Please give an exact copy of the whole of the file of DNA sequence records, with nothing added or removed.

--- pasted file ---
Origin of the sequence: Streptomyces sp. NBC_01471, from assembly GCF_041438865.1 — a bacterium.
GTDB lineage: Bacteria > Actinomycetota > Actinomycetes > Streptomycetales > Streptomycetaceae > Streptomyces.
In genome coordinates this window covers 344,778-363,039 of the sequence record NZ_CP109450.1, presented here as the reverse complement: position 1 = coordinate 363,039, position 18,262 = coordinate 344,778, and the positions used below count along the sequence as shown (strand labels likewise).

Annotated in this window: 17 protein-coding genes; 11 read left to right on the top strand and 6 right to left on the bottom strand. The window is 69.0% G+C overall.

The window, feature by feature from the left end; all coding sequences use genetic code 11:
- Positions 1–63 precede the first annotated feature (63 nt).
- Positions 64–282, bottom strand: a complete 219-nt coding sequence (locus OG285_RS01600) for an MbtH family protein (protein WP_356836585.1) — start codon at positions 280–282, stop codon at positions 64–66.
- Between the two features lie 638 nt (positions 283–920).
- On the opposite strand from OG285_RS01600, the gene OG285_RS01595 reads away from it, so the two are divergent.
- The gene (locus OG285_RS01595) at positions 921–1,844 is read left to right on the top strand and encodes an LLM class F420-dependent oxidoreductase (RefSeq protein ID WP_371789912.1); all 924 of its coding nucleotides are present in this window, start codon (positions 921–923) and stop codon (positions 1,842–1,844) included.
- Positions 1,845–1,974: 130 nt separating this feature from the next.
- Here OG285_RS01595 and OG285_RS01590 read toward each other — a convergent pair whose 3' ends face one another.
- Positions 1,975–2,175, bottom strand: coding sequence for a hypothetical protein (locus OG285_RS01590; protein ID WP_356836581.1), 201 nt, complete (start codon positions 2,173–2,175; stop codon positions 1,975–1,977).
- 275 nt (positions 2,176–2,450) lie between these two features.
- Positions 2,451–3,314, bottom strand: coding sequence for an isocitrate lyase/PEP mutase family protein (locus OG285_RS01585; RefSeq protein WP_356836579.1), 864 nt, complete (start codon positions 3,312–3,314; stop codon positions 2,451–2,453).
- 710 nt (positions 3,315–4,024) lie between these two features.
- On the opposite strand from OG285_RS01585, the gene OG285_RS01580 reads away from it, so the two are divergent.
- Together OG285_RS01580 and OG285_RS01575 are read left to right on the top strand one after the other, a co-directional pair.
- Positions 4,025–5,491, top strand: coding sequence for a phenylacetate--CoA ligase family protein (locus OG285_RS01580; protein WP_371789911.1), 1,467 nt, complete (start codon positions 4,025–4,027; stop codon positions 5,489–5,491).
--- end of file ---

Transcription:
Origin of the sequence: Streptomyces sp. NBC_01471, from assembly GCF_041438865.1 — a bacterium.
GTDB lineage: Bacteria > Actinomycetota > Actinomycetes > Streptomycetales > Streptomycetaceae > Streptomyces.
In genome coordinates this window covers 344,778-363,039 of the sequence record NZ_CP109450.1, presented here as the reverse complement: position 1 = coordinate 363,039, position 18,262 = coordinate 344,778, and the positions used below count along the sequence as shown (strand labels likewise).

Annotated in this window: 17 protein-coding genes; 11 read left to right on the top strand and 6 right to left on the bottom strand. The window is 69.0% G+C overall.

The window, feature by feature from the left end; all coding sequences use genetic code 11:
- Positions 1–63 precede the first annotated feature (63 nt).
- Positions 64–282, bottom strand: a complete 219-nt coding sequence (locus OG285_RS01600) for an MbtH family protein (protein WP_356836585.1) — start codon at positions 280–282, stop codon at positions 64–66.
- Between the two features lie 638 nt (positions 283–920).
- On the opposite strand from OG285_RS01600, the gene OG285_RS01595 reads away from it, so the two are divergent.
- The gene (locus OG285_RS01595) at positions 921–1,844 is read left to right on the top strand and encodes an LLM class F420-dependent oxidoreductase (RefSeq protein ID WP_371789912.1); all 924 of its coding nucleotides are present in this window, start codon (positions 921–923) and stop codon (positions 1,842–1,844) included.
- Positions 1,845–1,974: 130 nt separating this feature from the next.
- Here OG285_RS01595 and OG285_RS01590 read toward each other — a convergent pair whose 3' ends face one another.
- Positions 1,975–2,175, bottom strand: coding sequence for a hypothetical protein (locus OG285_RS01590; protein ID WP_356836581.1), 201 nt, complete (start codon positions 2,173–2,175; stop codon positions 1,975–1,977).
- 275 nt (positions 2,176–2,450) lie between these two features.
- Positions 2,451–3,314, bottom strand: coding sequence for an isocitrate lyase/PEP mutase family protein (locus OG285_RS01585; RefSeq protein WP_356836579.1), 864 nt, complete (start codon positions 3,312–3,314; stop codon positions 2,451–2,453).
- 710 nt (positions 3,315–4,024) lie between these two features.
- On the opposite strand from OG285_RS01585, the gene OG285_RS01580 reads away from it, so the two are divergent.
- Together OG285_RS01580 and OG285_RS01575 are read left to right on the top strand one after the other, a co-directional pair.
- Positions 4,025–5,491, top strand: coding sequence for a phenylacetate--CoA ligase family protein (locus OG285_RS01580; protein WP_371789911.1), 1,467 nt, complete (start codon positions 4,025–4,027; stop codon positions 5,489–5,491).